**Class field theory** is about the abelian extensions of a number field . Actually, this is strictly speaking **global** class field theory (there is an analog for abelian extensions of local fields), and there is a similar theory for function fields of transcendence degree 1 over finite fields, but we shall not deal with it.

Let us, however, consider the situation for local fields—which we will later investigate more—as follows. Suppose is a local field and an unramified extension. Then the Galois group is isomorphic to the Galois group of the residue field extension, i.e. is cyclic of order and generated by the Frobenius. But I claim that the group is the same. Indeed, by a basic theorem about local fields that we will prove using abstract nonsense later (but can also be easily proved using successive approximation and facts about finite fields). So is cyclic, generated by a uniformizer of , which has order in this group. Thus we get an isomorphism

sending a uniformizer to the Frobenius.

According to local class field theory, this isomorphism holds for abelian more gneerally, but it is harder to describe.

Now suppose and are number fields. The group will generally be infinite, so there is no hope for such an isomorphism as before. The remedy is to use the ideles. The fundamental theorem of class field theory is a bijection between the open subgroups of of finite index and the abelian extensions of . For a finite abelian extension , class field theory gives an isomorphism

What exactly is the norm on ideles though? I never defined this, so I may as well now.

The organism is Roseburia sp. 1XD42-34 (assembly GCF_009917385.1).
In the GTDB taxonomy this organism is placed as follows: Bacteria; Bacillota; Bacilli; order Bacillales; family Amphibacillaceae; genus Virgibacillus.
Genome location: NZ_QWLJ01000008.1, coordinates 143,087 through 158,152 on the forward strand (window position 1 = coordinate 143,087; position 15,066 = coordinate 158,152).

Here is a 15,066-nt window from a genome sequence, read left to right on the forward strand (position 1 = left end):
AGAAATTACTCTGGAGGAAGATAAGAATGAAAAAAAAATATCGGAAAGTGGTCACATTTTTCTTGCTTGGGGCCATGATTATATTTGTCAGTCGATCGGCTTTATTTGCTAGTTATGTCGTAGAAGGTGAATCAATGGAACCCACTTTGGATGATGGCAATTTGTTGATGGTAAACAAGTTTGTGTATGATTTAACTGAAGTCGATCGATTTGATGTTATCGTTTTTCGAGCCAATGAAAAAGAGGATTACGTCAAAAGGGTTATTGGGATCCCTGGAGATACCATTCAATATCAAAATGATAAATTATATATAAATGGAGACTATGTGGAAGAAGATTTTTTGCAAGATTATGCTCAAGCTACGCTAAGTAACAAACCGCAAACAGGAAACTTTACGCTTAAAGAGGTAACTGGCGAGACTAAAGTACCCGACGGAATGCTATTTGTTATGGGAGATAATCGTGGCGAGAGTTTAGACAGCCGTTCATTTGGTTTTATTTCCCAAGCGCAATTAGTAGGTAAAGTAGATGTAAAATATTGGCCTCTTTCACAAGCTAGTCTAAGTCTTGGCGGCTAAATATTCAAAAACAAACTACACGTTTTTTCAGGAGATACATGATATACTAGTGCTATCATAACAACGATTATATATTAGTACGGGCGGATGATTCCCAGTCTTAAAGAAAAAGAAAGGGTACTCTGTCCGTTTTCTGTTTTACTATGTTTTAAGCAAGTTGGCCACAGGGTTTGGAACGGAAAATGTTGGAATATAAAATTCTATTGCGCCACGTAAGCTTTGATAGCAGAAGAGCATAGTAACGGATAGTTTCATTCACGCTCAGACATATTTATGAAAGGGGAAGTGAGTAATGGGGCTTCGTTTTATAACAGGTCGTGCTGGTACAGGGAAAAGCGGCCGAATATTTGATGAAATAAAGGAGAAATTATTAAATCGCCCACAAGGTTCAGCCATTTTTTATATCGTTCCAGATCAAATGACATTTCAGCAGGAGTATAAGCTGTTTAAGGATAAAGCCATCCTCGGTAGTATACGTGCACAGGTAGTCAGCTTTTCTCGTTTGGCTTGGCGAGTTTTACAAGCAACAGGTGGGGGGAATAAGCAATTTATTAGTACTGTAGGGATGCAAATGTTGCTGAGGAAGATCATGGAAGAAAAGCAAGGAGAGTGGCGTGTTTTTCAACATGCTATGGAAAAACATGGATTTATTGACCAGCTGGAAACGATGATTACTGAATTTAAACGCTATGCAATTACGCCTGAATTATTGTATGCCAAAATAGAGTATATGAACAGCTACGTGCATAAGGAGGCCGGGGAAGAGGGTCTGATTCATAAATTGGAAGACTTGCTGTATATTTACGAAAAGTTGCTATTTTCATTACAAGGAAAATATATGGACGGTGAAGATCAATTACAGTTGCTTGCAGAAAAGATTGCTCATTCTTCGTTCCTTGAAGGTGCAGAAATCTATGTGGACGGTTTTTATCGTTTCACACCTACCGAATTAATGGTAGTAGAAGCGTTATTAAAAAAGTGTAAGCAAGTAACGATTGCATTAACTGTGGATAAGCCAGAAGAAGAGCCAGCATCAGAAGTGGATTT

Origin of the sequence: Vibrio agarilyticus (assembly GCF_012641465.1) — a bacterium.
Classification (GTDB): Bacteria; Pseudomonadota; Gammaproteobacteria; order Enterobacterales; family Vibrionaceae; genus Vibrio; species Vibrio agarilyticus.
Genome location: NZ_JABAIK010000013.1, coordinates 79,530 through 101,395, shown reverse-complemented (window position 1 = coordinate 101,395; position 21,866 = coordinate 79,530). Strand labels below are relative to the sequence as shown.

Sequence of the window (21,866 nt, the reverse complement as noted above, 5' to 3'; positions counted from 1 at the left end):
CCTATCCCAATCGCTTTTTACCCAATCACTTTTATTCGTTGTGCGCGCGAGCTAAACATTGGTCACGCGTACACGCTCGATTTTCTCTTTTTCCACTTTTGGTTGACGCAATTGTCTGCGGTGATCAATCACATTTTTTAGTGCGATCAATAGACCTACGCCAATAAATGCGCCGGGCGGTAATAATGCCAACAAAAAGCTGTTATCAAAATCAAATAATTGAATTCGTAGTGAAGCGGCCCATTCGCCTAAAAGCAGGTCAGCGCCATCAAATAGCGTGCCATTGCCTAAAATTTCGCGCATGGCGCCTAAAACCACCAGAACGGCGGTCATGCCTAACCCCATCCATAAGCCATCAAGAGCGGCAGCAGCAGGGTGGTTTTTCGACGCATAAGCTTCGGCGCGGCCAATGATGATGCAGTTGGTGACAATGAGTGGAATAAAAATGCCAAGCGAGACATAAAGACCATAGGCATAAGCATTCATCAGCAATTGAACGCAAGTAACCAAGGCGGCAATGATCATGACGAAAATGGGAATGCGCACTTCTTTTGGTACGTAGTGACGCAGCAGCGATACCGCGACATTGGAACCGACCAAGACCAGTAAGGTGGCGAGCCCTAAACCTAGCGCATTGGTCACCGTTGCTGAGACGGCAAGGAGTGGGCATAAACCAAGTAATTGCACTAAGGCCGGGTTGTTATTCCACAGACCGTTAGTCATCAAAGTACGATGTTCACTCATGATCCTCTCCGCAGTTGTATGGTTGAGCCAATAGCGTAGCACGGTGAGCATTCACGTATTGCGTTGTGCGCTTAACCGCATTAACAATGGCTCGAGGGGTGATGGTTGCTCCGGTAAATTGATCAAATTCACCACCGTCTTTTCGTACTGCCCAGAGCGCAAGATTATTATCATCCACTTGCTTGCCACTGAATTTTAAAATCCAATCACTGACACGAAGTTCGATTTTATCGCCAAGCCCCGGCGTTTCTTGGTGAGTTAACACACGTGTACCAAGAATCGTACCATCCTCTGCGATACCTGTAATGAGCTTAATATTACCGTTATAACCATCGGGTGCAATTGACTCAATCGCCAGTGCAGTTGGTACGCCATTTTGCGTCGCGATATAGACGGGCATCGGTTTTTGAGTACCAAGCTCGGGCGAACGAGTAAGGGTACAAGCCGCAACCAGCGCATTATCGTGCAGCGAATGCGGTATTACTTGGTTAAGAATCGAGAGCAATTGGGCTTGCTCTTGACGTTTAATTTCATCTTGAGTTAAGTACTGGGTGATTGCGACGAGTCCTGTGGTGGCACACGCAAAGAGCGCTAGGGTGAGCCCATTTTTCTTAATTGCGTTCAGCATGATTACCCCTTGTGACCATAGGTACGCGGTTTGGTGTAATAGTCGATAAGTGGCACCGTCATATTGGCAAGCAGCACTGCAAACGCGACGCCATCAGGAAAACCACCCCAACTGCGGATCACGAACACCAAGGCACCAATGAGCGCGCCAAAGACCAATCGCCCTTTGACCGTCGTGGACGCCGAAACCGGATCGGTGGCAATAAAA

Note that the Galois group maps each completion to in some manner (when is in the decomposition group, then this is just the usual action on ). In this way, acts on the idele group, and even on the idele classes because the action reduces to the usual action on . So the norm is defined by .

This result, called the Artin reciprocity law, is somewhat complicated to state and takes a large amount of effort to prove. In outline, here will be the strategy.

First, we will compute the order . We will prove that it is equal to by proving the and inequalities. The proof uses some cohomological machinery (the Herbrand quotient) and a detailed look at the cohomology of local fields and units. Specifically, one shows that the Herbrand quotient (which divides the order of ) is equal to (at least for a cyclic extension). The proof uses a nifty trick manipulation in the land of *analysis*, specifically the basic properties of L-functions.

We then describe a map, called the Artin symbol, from the ideles to the Galois group and prove it surjective. The Artin symbol sends an idele which is a uniformizer at an unramified valuation and sufficiently 1 everywhere else to a Frobenius element with respect to said valuation, though more generally it is harder to describe. By the dimension count, we have proved the isomorphism. We will then show that any finite-index subgroup corresponds to some field by reducing to a special case (where enough roots of unity are contained) and then give explicit constructions of abelian extensions using Kummer theory.

This is a very loose outline of the proof that utterly ignores many details and subtleties, but these will be discussed in due time. It follows the approach in Lang’s *Algebraic Number Theory*, but I think I’ll probably try to avoid the “generalized ideal class groups” and stick to ideles.

There is an entirely different, and many say better, approach via cohomology. The idea is to define the local Artin map using a bit of cohomological magic called “Tate’s theorem” that drops out the isomorphism of local class field theory. Then, you piece together all these local maps into a global map on the completion. The hard part is to show that it factors through .

This approach still needs the proof of the first and second inequalities, but develops local class field theory before global class field theory. I’m not going to follow it because I could never really understand what was going on in Tate’s theorem. Also, I’m not that comfortable with cup-products in group cohomology, and sadly there don’t seem to be many good sources, thoughI’ll try looking at Weiss’s *Cohomology of Groups.*

Anyone who reads this should definitely see this MO question and the answers, many of which are from actual mathematicians.

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